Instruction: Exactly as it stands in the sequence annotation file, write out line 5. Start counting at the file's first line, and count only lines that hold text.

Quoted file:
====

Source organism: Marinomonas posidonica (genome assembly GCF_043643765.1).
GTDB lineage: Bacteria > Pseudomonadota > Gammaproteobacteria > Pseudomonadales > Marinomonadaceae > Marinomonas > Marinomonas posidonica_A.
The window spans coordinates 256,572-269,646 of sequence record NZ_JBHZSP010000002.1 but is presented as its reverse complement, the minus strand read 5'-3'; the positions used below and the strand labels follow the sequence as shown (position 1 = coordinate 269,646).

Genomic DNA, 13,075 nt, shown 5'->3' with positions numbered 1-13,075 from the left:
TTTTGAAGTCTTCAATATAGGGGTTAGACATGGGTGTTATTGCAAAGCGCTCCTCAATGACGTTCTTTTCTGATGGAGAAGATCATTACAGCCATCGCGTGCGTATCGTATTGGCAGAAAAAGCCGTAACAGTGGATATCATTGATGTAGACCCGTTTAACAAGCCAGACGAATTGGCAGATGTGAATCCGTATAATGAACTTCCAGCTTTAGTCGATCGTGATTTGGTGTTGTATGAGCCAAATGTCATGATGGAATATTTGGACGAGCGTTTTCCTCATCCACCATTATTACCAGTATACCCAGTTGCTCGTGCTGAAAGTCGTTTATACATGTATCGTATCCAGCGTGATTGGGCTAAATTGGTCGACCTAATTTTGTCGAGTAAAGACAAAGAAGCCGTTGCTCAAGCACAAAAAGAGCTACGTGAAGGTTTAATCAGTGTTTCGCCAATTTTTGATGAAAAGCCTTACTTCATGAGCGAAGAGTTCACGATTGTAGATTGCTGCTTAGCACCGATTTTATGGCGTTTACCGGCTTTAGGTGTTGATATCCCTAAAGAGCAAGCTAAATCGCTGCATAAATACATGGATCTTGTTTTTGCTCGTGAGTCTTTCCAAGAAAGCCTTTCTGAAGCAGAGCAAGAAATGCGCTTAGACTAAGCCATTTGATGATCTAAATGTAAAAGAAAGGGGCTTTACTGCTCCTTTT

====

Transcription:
TTTTGAAGTCTTCAATATAGGGGTTAGACATGGGTGTTATTGCAAAGCGCTCCTCAATGACGTTCTTTTCTGATGGAGAAGATCATTACAGCCATCGCGTGCGTATCGTATTGGCAGAAAAAGCCGTAACAGTGGATATCATTGATGTAGACCCGTTTAACAAGCCAGACGAATTGGCAGATGTGAATCCGTATAATGAACTTCCAGCTTTAGTCGATCGTGATTTGGTGTTGTATGAGCCAAATGTCATGATGGAATATTTGGACGAGCGTTTTCCTCATCCACCATTATTACCAGTATACCCAGTTGCTCGTGCTGAAAGTCGTTTATACATGTATCGTATCCAGCGTGATTGGGCTAAATTGGTCGACCTAATTTTGTCGAGTAAAGACAAAGAAGCCGTTGCTCAAGCACAAAAAGAGCTACGTGAAGGTTTAATCAGTGTTTCGCCAATTTTTGATGAAAAGCCTTACTTCATGAGCGAAGAGTTCACGATTGTAGATTGCTGCTTAGCACCGATTTTATGGCGTTTACCGGCTTTAGGTGTTGATATCCCTAAAGAGCAAGCTAAATCGCTGCATAAATACATGGATCTTGTTTTTGCTCGTGAGTCTTTCCAAGAAAGCCTTTCTGAAGCAGAGCAAGAAATGCGCTTAGACTAAGCCATTTGATGATCTAAATGTAAAAGAAAGGGGCTTTACTGCTCCTTTT